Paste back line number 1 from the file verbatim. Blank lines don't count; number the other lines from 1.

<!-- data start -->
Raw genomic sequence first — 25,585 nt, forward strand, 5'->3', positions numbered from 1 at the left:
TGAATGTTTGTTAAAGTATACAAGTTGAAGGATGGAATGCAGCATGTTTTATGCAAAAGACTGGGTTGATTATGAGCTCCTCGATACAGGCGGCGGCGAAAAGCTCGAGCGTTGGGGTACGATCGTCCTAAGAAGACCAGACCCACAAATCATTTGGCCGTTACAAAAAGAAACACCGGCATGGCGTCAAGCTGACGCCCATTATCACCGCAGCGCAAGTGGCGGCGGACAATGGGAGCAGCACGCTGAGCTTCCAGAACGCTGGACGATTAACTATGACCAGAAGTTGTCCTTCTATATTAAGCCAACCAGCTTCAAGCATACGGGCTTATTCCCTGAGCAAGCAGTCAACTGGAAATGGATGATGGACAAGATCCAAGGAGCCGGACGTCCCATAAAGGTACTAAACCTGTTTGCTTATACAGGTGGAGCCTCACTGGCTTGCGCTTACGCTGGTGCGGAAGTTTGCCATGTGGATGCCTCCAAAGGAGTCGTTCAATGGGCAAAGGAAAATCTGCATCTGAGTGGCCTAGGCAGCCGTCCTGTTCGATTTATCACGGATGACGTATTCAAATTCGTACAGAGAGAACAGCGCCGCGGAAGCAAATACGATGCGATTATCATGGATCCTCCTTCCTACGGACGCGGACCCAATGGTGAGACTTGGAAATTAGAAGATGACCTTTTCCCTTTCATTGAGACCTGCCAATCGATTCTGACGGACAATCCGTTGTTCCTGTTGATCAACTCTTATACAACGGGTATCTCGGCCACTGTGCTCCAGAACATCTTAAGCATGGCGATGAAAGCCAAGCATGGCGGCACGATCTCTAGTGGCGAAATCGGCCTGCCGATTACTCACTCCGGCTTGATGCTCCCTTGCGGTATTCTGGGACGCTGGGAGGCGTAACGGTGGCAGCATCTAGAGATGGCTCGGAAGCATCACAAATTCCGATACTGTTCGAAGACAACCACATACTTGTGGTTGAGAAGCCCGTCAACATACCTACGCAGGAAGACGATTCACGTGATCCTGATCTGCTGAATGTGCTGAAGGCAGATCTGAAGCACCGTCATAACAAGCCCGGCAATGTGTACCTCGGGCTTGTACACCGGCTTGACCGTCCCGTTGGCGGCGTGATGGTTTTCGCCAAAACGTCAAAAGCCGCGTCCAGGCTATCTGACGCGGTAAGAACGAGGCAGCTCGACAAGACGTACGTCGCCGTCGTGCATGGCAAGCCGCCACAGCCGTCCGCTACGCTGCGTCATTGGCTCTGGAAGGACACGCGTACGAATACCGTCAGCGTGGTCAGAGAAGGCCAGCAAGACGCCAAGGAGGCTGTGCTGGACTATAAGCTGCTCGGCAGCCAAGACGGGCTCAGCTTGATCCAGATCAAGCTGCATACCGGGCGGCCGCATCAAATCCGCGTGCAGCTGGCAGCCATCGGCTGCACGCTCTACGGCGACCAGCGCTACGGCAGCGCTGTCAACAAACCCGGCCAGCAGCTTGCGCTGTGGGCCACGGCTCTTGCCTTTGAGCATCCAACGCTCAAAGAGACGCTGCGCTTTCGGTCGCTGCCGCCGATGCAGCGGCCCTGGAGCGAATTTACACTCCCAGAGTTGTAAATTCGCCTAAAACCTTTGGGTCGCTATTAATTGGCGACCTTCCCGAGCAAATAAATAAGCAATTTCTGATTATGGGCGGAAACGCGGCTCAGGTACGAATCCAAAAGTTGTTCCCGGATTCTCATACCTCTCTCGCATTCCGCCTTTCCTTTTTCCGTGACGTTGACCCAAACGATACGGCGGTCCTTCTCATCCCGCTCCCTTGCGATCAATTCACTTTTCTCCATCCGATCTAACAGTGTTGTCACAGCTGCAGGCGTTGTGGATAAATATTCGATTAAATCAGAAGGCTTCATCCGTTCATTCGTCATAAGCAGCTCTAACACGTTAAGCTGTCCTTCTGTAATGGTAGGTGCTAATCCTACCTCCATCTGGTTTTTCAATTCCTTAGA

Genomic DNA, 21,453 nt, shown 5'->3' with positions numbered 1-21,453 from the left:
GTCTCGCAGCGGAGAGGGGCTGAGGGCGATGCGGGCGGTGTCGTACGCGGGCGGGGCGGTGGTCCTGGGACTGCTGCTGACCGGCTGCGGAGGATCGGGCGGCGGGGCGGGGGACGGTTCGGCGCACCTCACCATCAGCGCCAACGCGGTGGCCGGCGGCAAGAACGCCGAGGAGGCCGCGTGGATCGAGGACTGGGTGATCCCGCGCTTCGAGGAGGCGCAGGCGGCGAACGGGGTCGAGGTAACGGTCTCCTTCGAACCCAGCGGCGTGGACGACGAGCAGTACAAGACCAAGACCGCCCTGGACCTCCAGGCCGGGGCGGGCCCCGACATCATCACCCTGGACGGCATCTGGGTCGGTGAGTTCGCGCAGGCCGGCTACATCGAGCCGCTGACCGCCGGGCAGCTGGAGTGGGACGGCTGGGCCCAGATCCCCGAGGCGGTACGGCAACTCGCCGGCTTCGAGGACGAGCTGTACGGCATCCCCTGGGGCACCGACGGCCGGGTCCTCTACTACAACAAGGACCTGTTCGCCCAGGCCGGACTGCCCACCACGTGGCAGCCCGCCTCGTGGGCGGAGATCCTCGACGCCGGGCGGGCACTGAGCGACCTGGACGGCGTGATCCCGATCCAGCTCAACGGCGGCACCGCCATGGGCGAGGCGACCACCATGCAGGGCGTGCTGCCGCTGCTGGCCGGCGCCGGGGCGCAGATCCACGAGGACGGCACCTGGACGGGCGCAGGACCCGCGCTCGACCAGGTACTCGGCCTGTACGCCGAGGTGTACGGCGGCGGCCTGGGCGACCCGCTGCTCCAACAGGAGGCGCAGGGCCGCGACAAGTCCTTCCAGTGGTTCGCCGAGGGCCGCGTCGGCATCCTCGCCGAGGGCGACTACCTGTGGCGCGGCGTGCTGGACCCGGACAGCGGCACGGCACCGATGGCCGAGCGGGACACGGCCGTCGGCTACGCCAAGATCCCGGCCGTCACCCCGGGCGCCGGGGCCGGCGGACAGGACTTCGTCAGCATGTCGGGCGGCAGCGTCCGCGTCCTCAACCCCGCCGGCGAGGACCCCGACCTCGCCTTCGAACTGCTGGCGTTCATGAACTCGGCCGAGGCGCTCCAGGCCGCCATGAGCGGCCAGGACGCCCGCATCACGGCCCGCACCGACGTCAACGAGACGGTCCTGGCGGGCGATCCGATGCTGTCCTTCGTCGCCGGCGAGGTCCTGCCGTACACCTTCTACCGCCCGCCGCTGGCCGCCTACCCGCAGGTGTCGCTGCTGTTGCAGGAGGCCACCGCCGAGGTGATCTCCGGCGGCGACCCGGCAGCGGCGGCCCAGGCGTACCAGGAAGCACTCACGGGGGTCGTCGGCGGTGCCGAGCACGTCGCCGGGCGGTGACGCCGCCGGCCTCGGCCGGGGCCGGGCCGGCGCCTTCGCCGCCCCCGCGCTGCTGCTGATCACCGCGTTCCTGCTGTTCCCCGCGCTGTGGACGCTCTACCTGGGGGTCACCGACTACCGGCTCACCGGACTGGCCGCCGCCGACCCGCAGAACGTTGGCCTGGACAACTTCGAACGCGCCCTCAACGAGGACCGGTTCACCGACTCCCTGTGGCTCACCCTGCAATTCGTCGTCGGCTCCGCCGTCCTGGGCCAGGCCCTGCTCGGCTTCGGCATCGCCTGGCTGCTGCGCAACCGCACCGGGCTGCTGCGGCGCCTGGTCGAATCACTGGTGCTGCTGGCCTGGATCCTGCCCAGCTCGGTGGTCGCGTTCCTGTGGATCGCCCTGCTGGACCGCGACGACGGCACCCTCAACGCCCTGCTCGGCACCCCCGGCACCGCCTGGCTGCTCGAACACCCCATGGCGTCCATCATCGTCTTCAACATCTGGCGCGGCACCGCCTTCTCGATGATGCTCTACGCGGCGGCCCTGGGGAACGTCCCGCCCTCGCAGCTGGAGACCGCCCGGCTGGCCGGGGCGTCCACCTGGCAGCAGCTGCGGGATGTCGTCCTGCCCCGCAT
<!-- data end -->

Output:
Raw genomic sequence first — 25,585 nt, forward strand, 5'->3', positions numbered from 1 at the left: